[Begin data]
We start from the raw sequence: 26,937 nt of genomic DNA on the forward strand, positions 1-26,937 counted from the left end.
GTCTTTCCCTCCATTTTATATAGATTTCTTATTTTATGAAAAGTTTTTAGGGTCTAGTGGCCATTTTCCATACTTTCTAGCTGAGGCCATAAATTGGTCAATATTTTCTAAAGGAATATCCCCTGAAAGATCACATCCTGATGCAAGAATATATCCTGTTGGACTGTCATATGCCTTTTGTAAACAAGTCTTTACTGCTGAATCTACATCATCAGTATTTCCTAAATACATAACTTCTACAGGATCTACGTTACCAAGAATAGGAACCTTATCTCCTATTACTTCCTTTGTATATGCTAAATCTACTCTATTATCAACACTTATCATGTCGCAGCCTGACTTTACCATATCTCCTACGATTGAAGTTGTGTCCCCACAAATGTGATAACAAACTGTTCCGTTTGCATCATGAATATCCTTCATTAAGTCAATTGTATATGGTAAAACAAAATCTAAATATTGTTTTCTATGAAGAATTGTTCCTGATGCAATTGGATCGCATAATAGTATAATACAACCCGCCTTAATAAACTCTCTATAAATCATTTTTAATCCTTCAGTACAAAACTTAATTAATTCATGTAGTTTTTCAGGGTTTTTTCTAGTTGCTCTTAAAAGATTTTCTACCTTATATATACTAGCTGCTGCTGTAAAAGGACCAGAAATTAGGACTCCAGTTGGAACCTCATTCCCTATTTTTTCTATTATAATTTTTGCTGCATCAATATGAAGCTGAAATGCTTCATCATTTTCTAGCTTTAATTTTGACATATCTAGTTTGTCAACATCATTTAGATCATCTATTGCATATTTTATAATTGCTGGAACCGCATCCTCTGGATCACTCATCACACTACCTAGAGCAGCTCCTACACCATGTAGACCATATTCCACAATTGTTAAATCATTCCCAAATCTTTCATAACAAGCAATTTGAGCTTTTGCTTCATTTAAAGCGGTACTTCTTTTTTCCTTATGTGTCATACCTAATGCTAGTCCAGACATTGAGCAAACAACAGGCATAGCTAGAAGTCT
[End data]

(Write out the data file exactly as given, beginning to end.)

We start from the raw sequence: 26,937 nt of genomic DNA on the forward strand, positions 1-26,937 counted from the left end.
GTCTTTCCCTCCATTTTATATAGATTTCTTATTTTATGAAAAGTTTTTAGGGTCTAGTGGCCATTTTCCATACTTTCTAGCTGAGGCCATAAATTGGTCAATATTTTCTAAAGGAATATCCCCTGAAAGATCACATCCTGATGCAAGAATATATCCTGTTGGACTGTCATATGCCTTTTGTAAACAAGTCTTTACTGCTGAATCTACATCATCAGTATTTCCTAAATACATAACTTCTACAGGATCTACGTTACCAAGAATAGGAACCTTATCTCCTATTACTTCCTTTGTATATGCTAAATCTACTCTATTATCAACACTTATCATGTCGCAGCCTGACTTTACCATATCTCCTACGATTGAAGTTGTGTCCCCACAAATGTGATAACAAACTGTTCCGTTTGCATCATGAATATCCTTCATTAAGTCAATTGTATATGGTAAAACAAAATCTAAATATTGTTTTCTATGAAGAATTGTTCCTGATGCAATTGGATCGCATAATAGTATAATACAACCCGCCTTAATAAACTCTCTATAAATCATTTTTAATCCTTCAGTACAAAACTTAATTAATTCATGTAGTTTTTCAGGGTTTTTTCTAGTTGCTCTTAAAAGATTTTCTACCTTATATATACTAGCTGCTGCTGTAAAAGGACCAGAAATTAGGACTCCAGTTGGAACCTCATTCCCTATTTTTTCTATTATAATTTTTGCTGCATCAATATGAAGCTGAAATGCTTCATCATTTTCTAGCTTTAATTTTGACATATCTAGTTTGTCAACATCATTTAGATCATCTATTGCATATTTTATAATTGCTGGAACCGCATCCTCTGGATCACTCATCACACTACCTAGAGCAGCTCCTACACCATGTAGACCATATTCCACAATTGTTAAATCATTCCCAAATCTTTCATAACAAGCAATTTGAGCTTTTGCTTCATTTAAAGCGGTACTTCTTTTTTCCTTATGTGTCATACCTAATGCTAGTCCAGACATTGAGCAAACAACAGGCATAGCTAGAAGTCT